At home at the moment my ideal (sometimes real) working day is: awake before dawn, walk down to our local bay to watch the sunrise, back home for coffee and breakfast, work for a few hours, break for lunch with my partner, another walk together, try to get a couple more hours of work done before nightfall and that’s about it. Most days work involves a mix of daydreaming (highly underrated), note-taking, research-reading, pleasure-reading and writing. The actual writing component is buoyed by all the other components and by engaging with life outside my head. Generally I’m more of a morning person. When I wake early I’m waking into my writing life before anything else.
WHAT IS YOUR WRITING PROCESS?
Walking and note-taking are an integral part of my creative process. Also more recently, photography. And human contact. I have to remind myself how important this is—to connect with people, to be in the world and take part, not just observe and “record”.
I generally have several projects on the go so it’s a juggling act, but then I always dreamed of running away with the circus…
I like what Virginia Woolf had to say:
“The way to rock oneself back into writing is this. First gentle exercise in the air. Second the reading of good literature.”
WHY DO YOU DO WHAT YOU DO?
When I write and it’s working, I know I’m exactly where I’m meant to be doing exactly what I’m meant to do.
WHO OR WHAT INSPIRES YOU?
Pretty much anything and everything, people mostly. The extraordinary in the ordinary. Random acts of kindness, generosity. Seeing adults give in to their “inner child” now and then.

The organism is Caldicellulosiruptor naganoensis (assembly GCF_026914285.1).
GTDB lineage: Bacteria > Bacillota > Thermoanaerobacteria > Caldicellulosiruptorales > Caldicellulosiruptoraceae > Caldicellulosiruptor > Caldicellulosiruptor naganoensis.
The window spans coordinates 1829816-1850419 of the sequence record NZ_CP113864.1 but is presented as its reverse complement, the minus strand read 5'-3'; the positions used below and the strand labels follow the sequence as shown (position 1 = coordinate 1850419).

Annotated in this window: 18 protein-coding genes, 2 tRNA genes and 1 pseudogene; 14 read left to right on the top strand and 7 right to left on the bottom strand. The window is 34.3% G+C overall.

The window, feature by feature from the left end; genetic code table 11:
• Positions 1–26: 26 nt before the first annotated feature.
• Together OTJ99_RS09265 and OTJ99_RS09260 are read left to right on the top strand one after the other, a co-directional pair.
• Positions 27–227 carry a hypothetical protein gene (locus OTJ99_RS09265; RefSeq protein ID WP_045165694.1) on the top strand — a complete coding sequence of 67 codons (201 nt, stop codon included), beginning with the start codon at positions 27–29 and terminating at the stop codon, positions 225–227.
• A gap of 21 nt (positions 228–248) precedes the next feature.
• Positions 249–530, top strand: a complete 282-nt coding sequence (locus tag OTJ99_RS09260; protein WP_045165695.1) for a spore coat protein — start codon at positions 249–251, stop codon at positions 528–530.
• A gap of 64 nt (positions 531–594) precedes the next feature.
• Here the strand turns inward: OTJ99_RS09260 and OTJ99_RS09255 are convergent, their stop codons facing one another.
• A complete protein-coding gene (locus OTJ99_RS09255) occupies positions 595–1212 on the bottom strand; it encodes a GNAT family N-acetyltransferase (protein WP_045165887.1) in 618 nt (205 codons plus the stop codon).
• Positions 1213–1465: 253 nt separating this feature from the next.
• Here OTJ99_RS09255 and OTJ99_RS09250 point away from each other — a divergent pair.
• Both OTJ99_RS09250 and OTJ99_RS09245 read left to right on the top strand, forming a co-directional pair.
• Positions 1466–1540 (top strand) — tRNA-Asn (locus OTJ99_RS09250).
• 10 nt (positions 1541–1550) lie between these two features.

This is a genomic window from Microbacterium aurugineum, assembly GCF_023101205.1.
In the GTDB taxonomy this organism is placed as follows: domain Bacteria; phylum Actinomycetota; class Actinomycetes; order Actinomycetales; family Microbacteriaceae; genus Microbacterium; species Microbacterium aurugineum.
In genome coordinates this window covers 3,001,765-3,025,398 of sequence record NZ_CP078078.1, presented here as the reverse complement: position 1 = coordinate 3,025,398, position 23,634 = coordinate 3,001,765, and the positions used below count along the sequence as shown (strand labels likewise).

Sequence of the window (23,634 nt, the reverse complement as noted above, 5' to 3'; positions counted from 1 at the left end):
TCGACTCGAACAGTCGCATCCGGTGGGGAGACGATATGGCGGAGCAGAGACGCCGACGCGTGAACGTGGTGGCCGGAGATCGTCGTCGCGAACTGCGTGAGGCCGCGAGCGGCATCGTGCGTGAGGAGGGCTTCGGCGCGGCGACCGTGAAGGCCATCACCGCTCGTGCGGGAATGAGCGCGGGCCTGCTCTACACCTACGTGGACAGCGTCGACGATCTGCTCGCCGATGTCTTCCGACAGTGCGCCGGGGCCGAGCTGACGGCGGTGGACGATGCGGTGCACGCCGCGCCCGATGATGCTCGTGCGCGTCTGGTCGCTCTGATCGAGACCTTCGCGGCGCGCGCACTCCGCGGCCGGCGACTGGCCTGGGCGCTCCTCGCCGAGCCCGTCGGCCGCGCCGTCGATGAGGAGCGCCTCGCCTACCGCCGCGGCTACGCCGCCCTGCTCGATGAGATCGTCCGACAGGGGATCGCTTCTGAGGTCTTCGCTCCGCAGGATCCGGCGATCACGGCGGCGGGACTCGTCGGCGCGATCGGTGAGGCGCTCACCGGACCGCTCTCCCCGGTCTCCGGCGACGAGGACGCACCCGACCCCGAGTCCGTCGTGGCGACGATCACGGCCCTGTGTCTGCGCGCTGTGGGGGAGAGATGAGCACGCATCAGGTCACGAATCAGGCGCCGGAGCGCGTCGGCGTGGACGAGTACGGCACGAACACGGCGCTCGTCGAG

WHAT IS THE HARDEST PART OF WHAT YOU DO?
Some days the hardest thing is believing in the value of what I’m doing…thinking maybe I should be doing something more evidenced, more worthwhile like planting trees or producing something useful. Like traffic lights. Seriously.
When I find myself doubting the value of writing, I turn to the work of other writers. I read until I forget I’m a writer, then I allow myself to remember, Oh yeah, this is what I do! Then for better or worse I’m back on track.
Writing isn’t about instant gratification. It’s a life’s work. And play—don’t forget to play.
WHAT DO YOU WISH YOU HAD KNOWN WHEN YOU STARTED?
I believe we can only really know what we experience, so development as a writer, as a human being needs to be fraught at times as well as blessed. It’s all part of the journey.
WHAT IS YOUR ARTISTIC OR PROFESSIONAL VISION?
To continue exploring and sharing life’s journey through creative expression.
To give pleasure through my writing for children. I can’t imagine my childhood without the adventure of reading; the idea of giving something of that back is deeply satisfying.
WHO ARE YOUR FAVORITE FEMALE AUTHORS?
Books I’ve loved by female authors are many and varied. As a child I devoured all of Enid Blyton’s then moved on to Agatha Christie. Harper Lee’s To Kill a Mocking Bird and Emily Bronte’s Wuthering Heights were favorites as I got older. Jane Austen, Emily Dickinson, Virginia Woolf, Sylvia Plath, Isabelle Allende, Amy Tan, Margaret Attwood, Alice Munro…
Two books I respected greatly for their candor were the 1999 novel Gaining Ground by Joan Barfoot and the 2001 memoir A Life’s Work: On becoming a Mother by Rachel Cusk.
WHICH FEMALE AUTHOR WOULD YOU LIKE TO SEE INTERVIEWED ON WORDMOTHERS NEXT?
Kate Llewellyn, the first Australian female poet I identified with.
Thank you, Jane Williams!
— Nicole Melanson
* Author photo by Ralph Wessman